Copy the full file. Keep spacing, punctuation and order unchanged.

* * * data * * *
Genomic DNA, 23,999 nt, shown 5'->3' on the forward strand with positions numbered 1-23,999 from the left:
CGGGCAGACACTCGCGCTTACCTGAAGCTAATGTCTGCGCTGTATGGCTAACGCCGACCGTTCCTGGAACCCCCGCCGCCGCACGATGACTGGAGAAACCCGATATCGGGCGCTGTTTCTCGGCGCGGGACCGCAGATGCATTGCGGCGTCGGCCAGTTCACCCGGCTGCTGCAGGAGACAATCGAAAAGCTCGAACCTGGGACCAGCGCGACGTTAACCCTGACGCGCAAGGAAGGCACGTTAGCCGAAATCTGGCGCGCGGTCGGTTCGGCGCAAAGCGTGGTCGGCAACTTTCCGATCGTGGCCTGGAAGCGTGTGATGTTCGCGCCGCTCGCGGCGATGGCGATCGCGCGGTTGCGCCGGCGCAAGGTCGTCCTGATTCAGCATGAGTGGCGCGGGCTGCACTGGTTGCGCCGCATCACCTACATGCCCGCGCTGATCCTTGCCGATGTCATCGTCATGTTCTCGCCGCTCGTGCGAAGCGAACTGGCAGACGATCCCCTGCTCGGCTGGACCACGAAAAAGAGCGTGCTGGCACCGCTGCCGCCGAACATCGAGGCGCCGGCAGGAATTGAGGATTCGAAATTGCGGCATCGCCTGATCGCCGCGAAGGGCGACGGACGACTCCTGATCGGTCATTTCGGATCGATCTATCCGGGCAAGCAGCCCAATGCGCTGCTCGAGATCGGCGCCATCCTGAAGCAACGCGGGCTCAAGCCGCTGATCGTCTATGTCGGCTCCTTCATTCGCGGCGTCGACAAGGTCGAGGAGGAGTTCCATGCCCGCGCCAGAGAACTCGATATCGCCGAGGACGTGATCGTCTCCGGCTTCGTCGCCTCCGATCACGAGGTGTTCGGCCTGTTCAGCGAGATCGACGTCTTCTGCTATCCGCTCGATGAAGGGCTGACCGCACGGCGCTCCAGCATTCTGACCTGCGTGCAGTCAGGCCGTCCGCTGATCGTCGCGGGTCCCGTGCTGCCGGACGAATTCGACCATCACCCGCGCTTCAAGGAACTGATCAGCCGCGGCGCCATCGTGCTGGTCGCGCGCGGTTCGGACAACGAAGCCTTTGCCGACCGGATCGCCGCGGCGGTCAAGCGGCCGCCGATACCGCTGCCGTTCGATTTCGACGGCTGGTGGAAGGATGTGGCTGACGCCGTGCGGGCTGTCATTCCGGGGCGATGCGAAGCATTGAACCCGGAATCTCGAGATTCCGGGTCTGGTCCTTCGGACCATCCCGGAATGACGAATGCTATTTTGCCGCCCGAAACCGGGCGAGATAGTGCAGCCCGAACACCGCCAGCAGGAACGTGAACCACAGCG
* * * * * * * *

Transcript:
Genomic DNA, 23,999 nt, shown 5'->3' on the forward strand with positions numbered 1-23,999 from the left:
CGGGCAGACACTCGCGCTTACCTGAAGCTAATGTCTGCGCTGTATGGCTAACGCCGACCGTTCCTGGAACCCCCGCCGCCGCACGATGACTGGAGAAACCCGATATCGGGCGCTGTTTCTCGGCGCGGGACCGCAGATGCATTGCGGCGTCGGCCAGTTCACCCGGCTGCTGCAGGAGACAATCGAAAAGCTCGAACCTGGGACCAGCGCGACGTTAACCCTGACGCGCAAGGAAGGCACGTTAGCCGAAATCTGGCGCGCGGTCGGTTCGGCGCAAAGCGTGGTCGGCAACTTTCCGATCGTGGCCTGGAAGCGTGTGATGTTCGCGCCGCTCGCGGCGATGGCGATCGCGCGGTTGCGCCGGCGCAAGGTCGTCCTGATTCAGCATGAGTGGCGCGGGCTGCACTGGTTGCGCCGCATCACCTACATGCCCGCGCTGATCCTTGCCGATGTCATCGTCATGTTCTCGCCGCTCGTGCGAAGCGAACTGGCAGACGATCCCCTGCTCGGCTGGACCACGAAAAAGAGCGTGCTGGCACCGCTGCCGCCGAACATCGAGGCGCCGGCAGGAATTGAGGATTCGAAATTGCGGCATCGCCTGATCGCCGCGAAGGGCGACGGACGACTCCTGATCGGTCATTTCGGATCGATCTATCCGGGCAAGCAGCCCAATGCGCTGCTCGAGATCGGCGCCATCCTGAAGCAACGCGGGCTCAAGCCGCTGATCGTCTATGTCGGCTCCTTCATTCGCGGCGTCGACAAGGTCGAGGAGGAGTTCCATGCCCGCGCCAGAGAACTCGATATCGCCGAGGACGTGATCGTCTCCGGCTTCGTCGCCTCCGATCACGAGGTGTTCGGCCTGTTCAGCGAGATCGACGTCTTCTGCTATCCGCTCGATGAAGGGCTGACCGCACGGCGCTCCAGCATTCTGACCTGCGTGCAGTCAGGCCGTCCGCTGATCGTCGCGGGTCCCGTGCTGCCGGACGAATTCGACCATCACCCGCGCTTCAAGGAACTGATCAGCCGCGGCGCCATCGTGCTGGTCGCGCGCGGTTCGGACAACGAAGCCTTTGCCGACCGGATCGCCGCGGCGGTCAAGCGGCCGCCGATACCGCTGCCGTTCGATTTCGACGGCTGGTGGAAGGATGTGGCTGACGCCGTGCGGGCTGTCATTCCGGGGCGATGCGAAGCATTGAACCCGGAATCTCGAGATTCCGGGTCTGGTCCTTCGGACCATCCCGGAATGACGAATGCTATTTTGCCGCCCGAAACCGGGCGAGATAGTGCAGCCCGAACACCGCCAGCAGGAACGTGAACCACAGCG